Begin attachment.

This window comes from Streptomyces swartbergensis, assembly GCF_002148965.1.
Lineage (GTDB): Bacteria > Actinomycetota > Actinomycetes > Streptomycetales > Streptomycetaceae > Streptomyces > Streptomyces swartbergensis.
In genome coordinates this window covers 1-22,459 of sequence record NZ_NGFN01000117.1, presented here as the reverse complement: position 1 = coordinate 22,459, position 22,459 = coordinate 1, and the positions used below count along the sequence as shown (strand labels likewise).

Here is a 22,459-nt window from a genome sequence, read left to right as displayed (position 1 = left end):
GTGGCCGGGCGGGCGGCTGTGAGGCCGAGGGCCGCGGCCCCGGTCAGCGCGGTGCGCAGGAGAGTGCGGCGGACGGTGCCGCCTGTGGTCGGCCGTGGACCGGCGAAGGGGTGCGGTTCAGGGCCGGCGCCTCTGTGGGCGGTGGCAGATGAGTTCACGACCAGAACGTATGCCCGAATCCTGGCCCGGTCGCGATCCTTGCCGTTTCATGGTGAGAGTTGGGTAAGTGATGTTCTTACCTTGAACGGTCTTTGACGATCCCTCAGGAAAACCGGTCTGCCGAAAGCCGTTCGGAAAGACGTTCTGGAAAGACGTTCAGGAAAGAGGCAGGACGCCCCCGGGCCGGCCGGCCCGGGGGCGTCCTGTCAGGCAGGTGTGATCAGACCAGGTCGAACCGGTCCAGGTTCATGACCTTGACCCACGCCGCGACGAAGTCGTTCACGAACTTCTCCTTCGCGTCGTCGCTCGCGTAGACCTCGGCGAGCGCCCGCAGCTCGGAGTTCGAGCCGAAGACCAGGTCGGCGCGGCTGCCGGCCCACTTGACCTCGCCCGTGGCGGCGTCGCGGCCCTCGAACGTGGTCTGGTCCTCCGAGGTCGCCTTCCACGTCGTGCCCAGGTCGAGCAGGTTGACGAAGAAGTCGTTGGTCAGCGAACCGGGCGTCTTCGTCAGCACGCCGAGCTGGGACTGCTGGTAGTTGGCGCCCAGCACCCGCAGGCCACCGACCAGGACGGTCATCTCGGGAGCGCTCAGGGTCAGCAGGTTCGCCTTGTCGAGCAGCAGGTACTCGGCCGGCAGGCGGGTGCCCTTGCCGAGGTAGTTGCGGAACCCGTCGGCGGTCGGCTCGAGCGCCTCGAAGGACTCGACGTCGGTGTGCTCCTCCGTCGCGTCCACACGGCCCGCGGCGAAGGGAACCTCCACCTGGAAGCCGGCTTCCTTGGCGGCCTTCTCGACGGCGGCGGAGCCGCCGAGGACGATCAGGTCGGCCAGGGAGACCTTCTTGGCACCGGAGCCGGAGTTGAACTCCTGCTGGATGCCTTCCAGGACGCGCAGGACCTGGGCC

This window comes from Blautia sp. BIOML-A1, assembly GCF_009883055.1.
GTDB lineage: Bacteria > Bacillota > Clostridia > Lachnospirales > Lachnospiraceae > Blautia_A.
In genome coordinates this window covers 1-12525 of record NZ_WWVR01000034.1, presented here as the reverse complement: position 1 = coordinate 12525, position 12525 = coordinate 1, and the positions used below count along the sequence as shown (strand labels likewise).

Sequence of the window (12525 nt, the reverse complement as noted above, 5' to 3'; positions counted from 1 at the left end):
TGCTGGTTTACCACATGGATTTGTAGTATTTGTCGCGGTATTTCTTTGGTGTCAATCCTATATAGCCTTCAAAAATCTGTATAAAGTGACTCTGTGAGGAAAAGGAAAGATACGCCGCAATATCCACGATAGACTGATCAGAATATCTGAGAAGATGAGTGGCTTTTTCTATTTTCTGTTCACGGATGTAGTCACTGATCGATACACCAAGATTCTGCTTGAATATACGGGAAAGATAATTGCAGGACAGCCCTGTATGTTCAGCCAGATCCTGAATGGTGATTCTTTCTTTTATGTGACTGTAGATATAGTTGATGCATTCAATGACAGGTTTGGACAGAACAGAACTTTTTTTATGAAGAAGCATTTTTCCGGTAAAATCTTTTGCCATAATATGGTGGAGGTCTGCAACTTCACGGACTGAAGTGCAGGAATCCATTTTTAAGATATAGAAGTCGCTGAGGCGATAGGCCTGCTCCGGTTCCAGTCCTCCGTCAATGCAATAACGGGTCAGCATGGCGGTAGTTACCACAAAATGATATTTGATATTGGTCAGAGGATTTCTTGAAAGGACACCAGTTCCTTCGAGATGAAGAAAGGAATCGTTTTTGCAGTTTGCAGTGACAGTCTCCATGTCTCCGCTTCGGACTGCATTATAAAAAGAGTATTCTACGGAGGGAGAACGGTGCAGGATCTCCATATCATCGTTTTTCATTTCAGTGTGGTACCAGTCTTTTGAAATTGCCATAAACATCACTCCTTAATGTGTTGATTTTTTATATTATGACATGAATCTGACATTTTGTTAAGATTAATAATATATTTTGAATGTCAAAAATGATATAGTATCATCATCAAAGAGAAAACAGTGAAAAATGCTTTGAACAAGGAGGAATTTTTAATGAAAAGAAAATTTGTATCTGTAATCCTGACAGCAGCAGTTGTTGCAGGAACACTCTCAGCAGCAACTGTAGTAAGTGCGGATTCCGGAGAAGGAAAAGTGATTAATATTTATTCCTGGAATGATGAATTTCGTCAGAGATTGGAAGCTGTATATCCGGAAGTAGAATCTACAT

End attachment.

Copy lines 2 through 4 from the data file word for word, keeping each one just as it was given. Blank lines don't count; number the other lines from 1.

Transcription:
Lineage (GTDB): Bacteria > Actinomycetota > Actinomycetes > Streptomycetales > Streptomycetaceae > Streptomyces > Streptomyces swartbergensis.
In genome coordinates this window covers 1-22,459 of sequence record NZ_NGFN01000117.1, presented here as the reverse complement: position 1 = coordinate 22,459, position 22,459 = coordinate 1, and the positions used below count along the sequence as shown (strand labels likewise).

Here is a 22,459-nt window from a genome sequence, read left to right as displayed (position 1 = left end):